Michele Allen has had many dogs over the years. But a 13-pound shelter dog with heart problems and bad teeth changed her life forever.
Monkey was a foster dog, and Allen and her husband took care of him for the last few months of his life.
“Monkey’s death was really hard on (us),” Allen said. “We knew what we were getting into, and we decided to just love him as much as we could.”
As Allen learned that so many older, terminally-ill dogs like Monkey were being euthanized in shelters, she decided to open her six-acre farm to them.
Since 2015, her nonprofit — which she affectionately named Monkey’s House — has provided a loving place where dozens of dogs have spent their final days.
“I can’t think of a better way to channel our grief than to honor him,” said Allen, a former nurse. “He would have just loved that dying dogs were coming to his house to live for a little bit before they leave.”
Allen said most people think a dog hospice would be a sad place. But she calls it “the happiest place on earth.”
“We’re very busy giving them a story, a life, adventures, love, special moments,” she said.
Allen cares for around 25 dogs at a time. All dogs get home-cooked meals based on their medical needs, with individual meal plans created by the organization’s veterinarian. The dogs also receive herbs and natural supplements, acupuncture and chiropractic care.
Around 50 volunteers help Allen and her husband, Jeff, care for the dogs. Allen says someone is always cooking, doing laundry, walking dogs or preparing medication.
“It’s extremely important to me that we not fail them in their final moments,” she said. “I want them to have a very gentle passing, and I want them feeling as loved and supported as they can be.”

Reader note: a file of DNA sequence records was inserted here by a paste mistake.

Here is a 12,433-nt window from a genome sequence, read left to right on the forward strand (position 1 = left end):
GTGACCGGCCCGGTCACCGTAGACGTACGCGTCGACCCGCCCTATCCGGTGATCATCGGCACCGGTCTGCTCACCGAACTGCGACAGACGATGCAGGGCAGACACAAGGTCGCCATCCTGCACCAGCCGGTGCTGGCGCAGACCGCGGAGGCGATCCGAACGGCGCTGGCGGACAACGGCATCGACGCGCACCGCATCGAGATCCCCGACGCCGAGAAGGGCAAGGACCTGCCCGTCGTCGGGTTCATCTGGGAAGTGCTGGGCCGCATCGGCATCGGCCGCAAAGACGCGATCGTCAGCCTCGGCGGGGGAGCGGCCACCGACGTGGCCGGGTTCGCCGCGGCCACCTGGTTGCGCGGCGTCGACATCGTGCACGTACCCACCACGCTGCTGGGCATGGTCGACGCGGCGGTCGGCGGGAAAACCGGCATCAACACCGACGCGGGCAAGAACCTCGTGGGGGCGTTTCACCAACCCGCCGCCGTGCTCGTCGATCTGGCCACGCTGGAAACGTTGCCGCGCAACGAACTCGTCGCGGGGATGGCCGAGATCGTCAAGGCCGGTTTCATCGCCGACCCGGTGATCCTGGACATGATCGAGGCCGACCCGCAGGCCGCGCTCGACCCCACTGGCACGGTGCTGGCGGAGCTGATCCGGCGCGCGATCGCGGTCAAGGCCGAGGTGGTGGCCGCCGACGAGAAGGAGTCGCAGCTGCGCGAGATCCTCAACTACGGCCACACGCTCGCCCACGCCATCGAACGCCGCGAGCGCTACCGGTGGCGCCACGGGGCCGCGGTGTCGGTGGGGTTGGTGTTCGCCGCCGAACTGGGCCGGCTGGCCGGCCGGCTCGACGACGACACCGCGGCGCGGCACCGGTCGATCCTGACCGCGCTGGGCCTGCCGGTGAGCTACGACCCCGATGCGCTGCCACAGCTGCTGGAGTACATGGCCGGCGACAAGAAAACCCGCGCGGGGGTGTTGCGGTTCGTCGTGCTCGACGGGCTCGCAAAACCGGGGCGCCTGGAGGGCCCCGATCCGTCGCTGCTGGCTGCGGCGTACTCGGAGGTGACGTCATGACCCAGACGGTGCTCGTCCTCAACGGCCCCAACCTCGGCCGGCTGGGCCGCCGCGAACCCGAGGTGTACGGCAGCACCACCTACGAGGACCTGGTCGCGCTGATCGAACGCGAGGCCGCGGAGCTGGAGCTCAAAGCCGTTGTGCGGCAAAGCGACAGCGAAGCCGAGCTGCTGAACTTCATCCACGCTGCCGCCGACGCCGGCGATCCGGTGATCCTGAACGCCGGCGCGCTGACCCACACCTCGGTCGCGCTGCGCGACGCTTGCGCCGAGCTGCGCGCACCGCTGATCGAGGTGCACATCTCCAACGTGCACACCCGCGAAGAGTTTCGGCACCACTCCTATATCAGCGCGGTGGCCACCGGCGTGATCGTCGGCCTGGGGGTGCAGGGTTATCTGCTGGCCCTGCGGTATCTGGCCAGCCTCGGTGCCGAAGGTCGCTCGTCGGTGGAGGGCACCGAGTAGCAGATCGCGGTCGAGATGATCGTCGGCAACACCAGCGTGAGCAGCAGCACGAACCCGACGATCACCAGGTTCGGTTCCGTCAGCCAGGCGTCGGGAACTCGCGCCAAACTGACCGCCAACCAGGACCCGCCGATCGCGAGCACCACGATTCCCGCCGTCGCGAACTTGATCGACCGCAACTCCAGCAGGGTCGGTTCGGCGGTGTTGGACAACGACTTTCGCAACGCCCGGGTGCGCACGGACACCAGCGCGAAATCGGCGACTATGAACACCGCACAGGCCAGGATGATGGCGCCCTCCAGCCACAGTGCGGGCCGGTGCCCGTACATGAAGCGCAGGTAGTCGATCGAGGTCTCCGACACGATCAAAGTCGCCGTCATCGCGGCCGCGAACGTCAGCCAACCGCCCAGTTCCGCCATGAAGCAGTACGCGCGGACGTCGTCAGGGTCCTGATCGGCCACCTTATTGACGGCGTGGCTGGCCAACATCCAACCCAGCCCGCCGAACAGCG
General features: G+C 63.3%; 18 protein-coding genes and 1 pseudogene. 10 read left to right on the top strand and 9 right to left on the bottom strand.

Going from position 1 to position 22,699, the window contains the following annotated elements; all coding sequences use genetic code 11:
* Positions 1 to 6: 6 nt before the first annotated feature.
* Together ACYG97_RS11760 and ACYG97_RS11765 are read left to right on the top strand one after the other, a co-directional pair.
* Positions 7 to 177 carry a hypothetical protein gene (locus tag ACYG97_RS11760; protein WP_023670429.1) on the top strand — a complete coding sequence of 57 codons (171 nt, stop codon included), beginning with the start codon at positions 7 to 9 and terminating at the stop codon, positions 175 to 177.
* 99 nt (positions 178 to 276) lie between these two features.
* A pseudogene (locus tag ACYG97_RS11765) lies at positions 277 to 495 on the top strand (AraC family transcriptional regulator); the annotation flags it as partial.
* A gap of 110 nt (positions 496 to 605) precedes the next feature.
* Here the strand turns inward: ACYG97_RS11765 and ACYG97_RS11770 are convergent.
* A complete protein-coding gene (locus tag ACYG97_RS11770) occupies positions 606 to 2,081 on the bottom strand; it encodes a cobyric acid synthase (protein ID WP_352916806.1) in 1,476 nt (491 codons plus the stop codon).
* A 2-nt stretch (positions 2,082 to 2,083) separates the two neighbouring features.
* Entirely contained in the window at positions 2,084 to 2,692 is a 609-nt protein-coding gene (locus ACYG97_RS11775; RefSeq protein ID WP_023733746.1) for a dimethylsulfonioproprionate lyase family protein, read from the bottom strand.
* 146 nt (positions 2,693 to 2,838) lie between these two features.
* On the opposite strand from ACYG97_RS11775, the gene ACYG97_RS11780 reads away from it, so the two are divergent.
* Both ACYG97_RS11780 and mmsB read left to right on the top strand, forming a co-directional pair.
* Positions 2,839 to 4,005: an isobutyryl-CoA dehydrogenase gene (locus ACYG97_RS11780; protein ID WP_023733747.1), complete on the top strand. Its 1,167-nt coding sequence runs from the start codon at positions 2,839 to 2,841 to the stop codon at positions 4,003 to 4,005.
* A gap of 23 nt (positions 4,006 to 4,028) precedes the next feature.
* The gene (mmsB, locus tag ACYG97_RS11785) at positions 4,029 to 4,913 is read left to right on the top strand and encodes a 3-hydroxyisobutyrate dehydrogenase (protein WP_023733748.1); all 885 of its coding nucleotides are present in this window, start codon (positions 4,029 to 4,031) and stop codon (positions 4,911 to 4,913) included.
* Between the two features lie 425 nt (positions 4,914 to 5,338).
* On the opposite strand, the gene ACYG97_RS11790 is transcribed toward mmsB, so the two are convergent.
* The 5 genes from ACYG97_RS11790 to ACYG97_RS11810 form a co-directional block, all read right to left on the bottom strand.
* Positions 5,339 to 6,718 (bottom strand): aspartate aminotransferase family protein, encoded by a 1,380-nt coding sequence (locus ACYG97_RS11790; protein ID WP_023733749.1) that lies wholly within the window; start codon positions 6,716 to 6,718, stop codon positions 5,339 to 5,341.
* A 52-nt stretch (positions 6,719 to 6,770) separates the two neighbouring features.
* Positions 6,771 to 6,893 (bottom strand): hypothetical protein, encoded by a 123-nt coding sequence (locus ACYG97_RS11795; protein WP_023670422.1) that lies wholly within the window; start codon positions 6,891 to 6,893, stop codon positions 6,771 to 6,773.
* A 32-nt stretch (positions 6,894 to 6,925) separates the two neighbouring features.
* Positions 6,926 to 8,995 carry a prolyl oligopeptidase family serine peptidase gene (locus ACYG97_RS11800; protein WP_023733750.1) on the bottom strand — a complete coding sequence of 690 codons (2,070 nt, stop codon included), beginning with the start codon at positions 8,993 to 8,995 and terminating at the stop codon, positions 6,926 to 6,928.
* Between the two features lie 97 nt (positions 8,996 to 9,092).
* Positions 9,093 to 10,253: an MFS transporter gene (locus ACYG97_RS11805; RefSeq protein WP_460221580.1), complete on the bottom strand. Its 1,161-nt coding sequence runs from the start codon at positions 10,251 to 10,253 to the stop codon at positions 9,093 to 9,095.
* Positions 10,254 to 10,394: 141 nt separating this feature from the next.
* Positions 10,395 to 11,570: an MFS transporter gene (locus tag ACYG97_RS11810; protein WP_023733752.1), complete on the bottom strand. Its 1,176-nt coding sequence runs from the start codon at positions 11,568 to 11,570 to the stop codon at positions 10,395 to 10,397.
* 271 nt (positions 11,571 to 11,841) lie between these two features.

CNN’s Meghan Dunn spoke with Allen about her work. Below is an edited version of their conversation.
CNN: How do you address all the dogs’ specific needs so well?
Michele Allen: We’ll do whatever we have to do. The first thing is changing it up nutritionally. I’ve learned a tremendous amount of ways that I can help them with food. If I have them for a week before they see Dr. Morgan (the organization’s vet), sometimes I can tone down some of their issues so that she can hone in on what things we need to get to work on. And that’s through nutrition alone.
So, nutrition, amazing vet care and whatever medications they need. We also use alternative therapies like acupuncture, chiropractic work and cold laser therapy. We see a rehabilitation specialist. He works with pain management in rehab and has an underwater treadmill that the dogs work on. It seems like we start doing right (by them) and their body picks up.
CNN: And you’ve built a great team of volunteers.
Allen: We call all the volunteers aunts and uncles. I would say about 20 come out every single week for a decent amount of time. They’ll come in, they’ll look at our board in the kitchen, and there’ll be dogs that need to have a bath, that need a walk or dogs that shouldn’t be walked. So, they’ll kind of go within their comfort zone of what they choose to do.
What’s really incredible to me is when we have a dog that is short on time, if I ask, “Could they please spend some time with them?” that dog will have volunteers booked solid until they pass.
CNN: This can’t be easy. What keeps you going?
Allen: Every life matters, and their lives matter tremendously. In the shelter world, statistically, every dog here could be put to sleep right now. That’s just a horrible injustice to these companion animals who have brought us joy, have brought us love and have licked our tears. They shouldn’t leave like that.
I want them feeling at home, I want them in my arms or in the arms of their favorite volunteer. I want them to have a very gentle passing, with them feeling as loved and supported as they can be.
CNN: How has this work changed your life?
Allen: The life that I’m leading now with them, I’m tired, but every single day is incredible in some way. It used to be that it was Monday, and then it was Tuesday, and then we had to remember to take the garbage out, we had to pick up groceries on the way home from work.
Now, it’ll be like, somebody made a new noise that was a joyful noise, or somebody walked that didn’t walk before, or someone who had a tumor, the tumor disappeared on its own. That’s incredible. That’s an amazing way to go through life, and I feel very blessed to be doing that right now.